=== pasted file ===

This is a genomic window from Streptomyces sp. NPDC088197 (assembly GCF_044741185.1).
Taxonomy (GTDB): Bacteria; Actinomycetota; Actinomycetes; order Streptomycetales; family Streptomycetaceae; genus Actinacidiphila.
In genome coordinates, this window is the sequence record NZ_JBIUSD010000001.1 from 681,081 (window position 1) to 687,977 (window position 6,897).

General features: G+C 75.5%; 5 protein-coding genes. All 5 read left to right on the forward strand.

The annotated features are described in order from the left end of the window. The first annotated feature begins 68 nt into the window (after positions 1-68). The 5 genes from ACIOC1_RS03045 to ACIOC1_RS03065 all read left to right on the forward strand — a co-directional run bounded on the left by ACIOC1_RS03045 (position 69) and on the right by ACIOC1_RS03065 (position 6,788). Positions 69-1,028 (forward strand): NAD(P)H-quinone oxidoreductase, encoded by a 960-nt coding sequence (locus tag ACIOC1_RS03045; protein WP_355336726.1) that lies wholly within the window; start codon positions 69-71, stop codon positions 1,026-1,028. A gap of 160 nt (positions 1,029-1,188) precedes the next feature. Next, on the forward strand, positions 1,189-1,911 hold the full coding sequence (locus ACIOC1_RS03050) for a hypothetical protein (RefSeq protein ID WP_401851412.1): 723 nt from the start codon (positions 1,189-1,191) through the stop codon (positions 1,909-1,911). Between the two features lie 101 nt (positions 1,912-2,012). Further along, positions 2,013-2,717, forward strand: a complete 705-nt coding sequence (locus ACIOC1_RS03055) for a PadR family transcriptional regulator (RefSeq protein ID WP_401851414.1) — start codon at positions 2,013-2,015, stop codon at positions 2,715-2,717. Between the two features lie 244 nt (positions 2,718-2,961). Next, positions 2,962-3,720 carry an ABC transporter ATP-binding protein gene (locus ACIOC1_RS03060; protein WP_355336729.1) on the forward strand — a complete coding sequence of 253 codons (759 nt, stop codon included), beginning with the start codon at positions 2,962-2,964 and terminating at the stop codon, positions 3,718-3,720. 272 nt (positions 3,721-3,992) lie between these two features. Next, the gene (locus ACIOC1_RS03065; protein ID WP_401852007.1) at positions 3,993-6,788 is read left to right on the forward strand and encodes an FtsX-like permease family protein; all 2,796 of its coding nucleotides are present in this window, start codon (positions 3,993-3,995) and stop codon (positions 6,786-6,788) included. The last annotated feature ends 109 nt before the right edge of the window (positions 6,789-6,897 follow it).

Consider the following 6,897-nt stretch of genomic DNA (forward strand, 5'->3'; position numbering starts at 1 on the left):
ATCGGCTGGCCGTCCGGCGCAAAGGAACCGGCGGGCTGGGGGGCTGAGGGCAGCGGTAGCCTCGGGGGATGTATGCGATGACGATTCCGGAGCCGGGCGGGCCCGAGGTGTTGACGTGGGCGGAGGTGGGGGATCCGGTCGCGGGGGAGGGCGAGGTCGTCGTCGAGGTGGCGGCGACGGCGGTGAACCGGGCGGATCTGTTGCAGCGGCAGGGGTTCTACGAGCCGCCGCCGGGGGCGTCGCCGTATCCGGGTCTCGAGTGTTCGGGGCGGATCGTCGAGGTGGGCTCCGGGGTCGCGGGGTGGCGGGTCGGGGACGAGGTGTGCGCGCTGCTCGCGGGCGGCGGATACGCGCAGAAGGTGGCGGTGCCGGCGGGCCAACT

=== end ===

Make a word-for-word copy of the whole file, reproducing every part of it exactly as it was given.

This is a genomic window from Streptomyces sp. NPDC088197 (assembly GCF_044741185.1).
Taxonomy (GTDB): Bacteria; Actinomycetota; Actinomycetes; order Streptomycetales; family Streptomycetaceae; genus Actinacidiphila.
In genome coordinates, this window is the sequence record NZ_JBIUSD010000001.1 from 681,081 (window position 1) to 687,977 (window position 6,897).

General features: G+C 75.5%; 5 protein-coding genes. All 5 read left to right on the forward strand.

The annotated features are described in order from the left end of the window. The first annotated feature begins 68 nt into the window (after positions 1-68). The 5 genes from ACIOC1_RS03045 to ACIOC1_RS03065 all read left to right on the forward strand — a co-directional run bounded on the left by ACIOC1_RS03045 (position 69) and on the right by ACIOC1_RS03065 (position 6,788). Positions 69-1,028 (forward strand): NAD(P)H-quinone oxidoreductase, encoded by a 960-nt coding sequence (locus tag ACIOC1_RS03045; protein WP_355336726.1) that lies wholly within the window; start codon positions 69-71, stop codon positions 1,026-1,028. A gap of 160 nt (positions 1,029-1,188) precedes the next feature. Next, on the forward strand, positions 1,189-1,911 hold the full coding sequence (locus ACIOC1_RS03050) for a hypothetical protein (RefSeq protein ID WP_401851412.1): 723 nt from the start codon (positions 1,189-1,191) through the stop codon (positions 1,909-1,911). Between the two features lie 101 nt (positions 1,912-2,012). Further along, positions 2,013-2,717, forward strand: a complete 705-nt coding sequence (locus ACIOC1_RS03055) for a PadR family transcriptional regulator (RefSeq protein ID WP_401851414.1) — start codon at positions 2,013-2,015, stop codon at positions 2,715-2,717. Between the two features lie 244 nt (positions 2,718-2,961). Next, positions 2,962-3,720 carry an ABC transporter ATP-binding protein gene (locus ACIOC1_RS03060; protein WP_355336729.1) on the forward strand — a complete coding sequence of 253 codons (759 nt, stop codon included), beginning with the start codon at positions 2,962-2,964 and terminating at the stop codon, positions 3,718-3,720. 272 nt (positions 3,721-3,992) lie between these two features. Next, the gene (locus ACIOC1_RS03065; protein ID WP_401852007.1) at positions 3,993-6,788 is read left to right on the forward strand and encodes an FtsX-like permease family protein; all 2,796 of its coding nucleotides are present in this window, start codon (positions 3,993-3,995) and stop codon (positions 6,786-6,788) included. The last annotated feature ends 109 nt before the right edge of the window (positions 6,789-6,897 follow it).

Consider the following 6,897-nt stretch of genomic DNA (forward strand, 5'->3'; position numbering starts at 1 on the left):
ATCGGCTGGCCGTCCGGCGCAAAGGAACCGGCGGGCTGGGGGGCTGAGGGCAGCGGTAGCCTCGGGGGATGTATGCGATGACGATTCCGGAGCCGGGCGGGCCCGAGGTGTTGACGTGGGCGGAGGTGGGGGATCCGGTCGCGGGGGAGGGCGAGGTCGTCGTCGAGGTGGCGGCGACGGCGGTGAACCGGGCGGATCTGTTGCAGCGGCAGGGGTTCTACGAGCCGCCGCCGGGGGCGTCGCCGTATCCGGGTCTCGAGTGTTCGGGGCGGATCGTCGAGGTGGGCTCCGGGGTCGCGGGGTGGCGGGTCGGGGACGAGGTGTGCGCGCTGCTCGCGGGCGGCGGATACGCGCAGAAGGTGGCGGTGCCGGCGGGCCAACT